Basra crude posts heavy weekly losses
Shafaq News/ Oil prices rose slightly on Friday as a spill at Iraq's Basra terminal appeared likely to constrain crude supply, but remained down on the week on fears that hefty interest rate increases will curb global economic growth and demand for fuel.
Brent crude futures settled at $91.35 a barrel, up 51 cents, while U.S. West Texas Intermediate (WTI) crude futures settled at $85.11 a barrel, up 1 cent.
Both benchmarks were down by nearly 2% on the week, hurt partly by the U.S. dollar's strong run, which makes oil more expensive for buyers using other currencies. The dollar index was largely flat on the day but up for its fourth week in five weeks.
Basra's heavy crude recorded $5.02, or 5.68%, loss this week, posting a $2.62-loss on the final day.
In the third quarter so far, both Brent and WTI are down about 20% for the biggest quarterly percentage declines since the start of the COVID-19 pandemic in 2020.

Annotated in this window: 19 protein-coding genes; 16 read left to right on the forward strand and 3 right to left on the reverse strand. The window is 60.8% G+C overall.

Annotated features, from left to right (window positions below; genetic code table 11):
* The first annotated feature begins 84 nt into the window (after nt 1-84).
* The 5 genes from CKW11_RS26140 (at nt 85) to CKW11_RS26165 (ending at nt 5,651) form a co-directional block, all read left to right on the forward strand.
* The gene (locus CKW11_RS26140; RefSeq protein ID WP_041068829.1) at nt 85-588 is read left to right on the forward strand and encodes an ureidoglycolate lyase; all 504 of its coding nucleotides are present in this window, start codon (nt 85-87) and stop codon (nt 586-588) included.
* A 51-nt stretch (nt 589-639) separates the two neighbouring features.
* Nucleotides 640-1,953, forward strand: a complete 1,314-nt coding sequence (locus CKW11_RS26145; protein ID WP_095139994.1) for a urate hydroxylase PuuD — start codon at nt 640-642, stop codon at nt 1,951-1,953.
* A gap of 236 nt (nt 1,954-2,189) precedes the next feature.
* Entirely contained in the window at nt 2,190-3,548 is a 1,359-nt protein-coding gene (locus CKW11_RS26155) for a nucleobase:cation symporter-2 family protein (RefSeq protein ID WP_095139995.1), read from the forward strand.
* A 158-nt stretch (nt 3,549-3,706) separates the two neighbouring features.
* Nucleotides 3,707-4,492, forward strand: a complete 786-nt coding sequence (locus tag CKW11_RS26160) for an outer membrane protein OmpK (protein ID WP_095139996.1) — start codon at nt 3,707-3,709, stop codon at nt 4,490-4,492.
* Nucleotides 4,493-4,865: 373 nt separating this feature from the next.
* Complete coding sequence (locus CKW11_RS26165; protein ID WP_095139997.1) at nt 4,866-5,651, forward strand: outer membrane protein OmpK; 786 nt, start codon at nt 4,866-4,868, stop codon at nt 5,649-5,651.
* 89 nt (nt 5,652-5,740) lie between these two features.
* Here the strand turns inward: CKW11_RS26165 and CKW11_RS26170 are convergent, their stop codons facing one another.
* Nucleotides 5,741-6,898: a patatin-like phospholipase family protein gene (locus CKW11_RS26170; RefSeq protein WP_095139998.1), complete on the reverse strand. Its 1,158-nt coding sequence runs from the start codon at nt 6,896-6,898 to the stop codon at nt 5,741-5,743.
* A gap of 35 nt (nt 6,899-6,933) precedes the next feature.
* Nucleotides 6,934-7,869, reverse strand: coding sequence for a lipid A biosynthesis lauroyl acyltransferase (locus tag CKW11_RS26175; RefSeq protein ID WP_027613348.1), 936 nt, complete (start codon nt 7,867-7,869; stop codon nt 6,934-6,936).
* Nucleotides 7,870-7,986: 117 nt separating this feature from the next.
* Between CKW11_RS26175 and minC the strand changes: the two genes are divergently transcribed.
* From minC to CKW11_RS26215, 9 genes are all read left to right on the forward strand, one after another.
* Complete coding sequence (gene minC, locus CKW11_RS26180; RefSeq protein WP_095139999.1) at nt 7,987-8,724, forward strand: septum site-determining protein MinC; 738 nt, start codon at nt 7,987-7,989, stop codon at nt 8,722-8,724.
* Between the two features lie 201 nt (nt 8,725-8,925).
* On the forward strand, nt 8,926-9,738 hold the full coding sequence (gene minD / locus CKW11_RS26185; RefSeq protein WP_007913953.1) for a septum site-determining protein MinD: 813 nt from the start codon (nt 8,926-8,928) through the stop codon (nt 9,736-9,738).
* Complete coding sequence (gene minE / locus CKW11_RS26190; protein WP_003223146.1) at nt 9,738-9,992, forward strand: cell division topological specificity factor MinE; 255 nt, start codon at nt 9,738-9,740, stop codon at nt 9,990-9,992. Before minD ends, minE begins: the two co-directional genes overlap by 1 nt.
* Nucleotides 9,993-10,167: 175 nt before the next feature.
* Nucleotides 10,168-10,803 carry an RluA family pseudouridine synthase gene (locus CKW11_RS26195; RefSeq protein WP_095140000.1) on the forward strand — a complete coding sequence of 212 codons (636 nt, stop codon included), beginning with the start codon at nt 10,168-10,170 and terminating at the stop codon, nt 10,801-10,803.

Oil exports from Iraq's Basra oil terminal are being gradually resumed after they were halted last night due to a spillage, which has been contained, Basra Oil Company said.
The spill at the port, which has four loading platforms and can export up to 1.8 mln barrels per day, drove up prices on the prospect of lower global crude supply.
The market also was rattled by the International Energy Agency's outlook for almost zero growth in oil demand in the fourth quarter owing to a weaker demand outlook in China.
On the supply side, the market has found some support on dwindling expectations of a return of Iranian crude as Western officials play down prospects of reviving a nuclear accord with Tehran.
Oil prices could also be supported in the fourth quarter if OPEC+ members cut production, which will be discussed at the group's October meeting. Europe faces an energy crisis driven by uncertainty on oil and gas supply from Russia.
U.S. crude supply appeared headed for an increase, as energy firms this week added oil and natural gas rigs for the first time in three weeks as relatively high crude prices encouraged some firms to drill more, mainly in the Permian Basin, according to energy services firm Baker Hughes Co.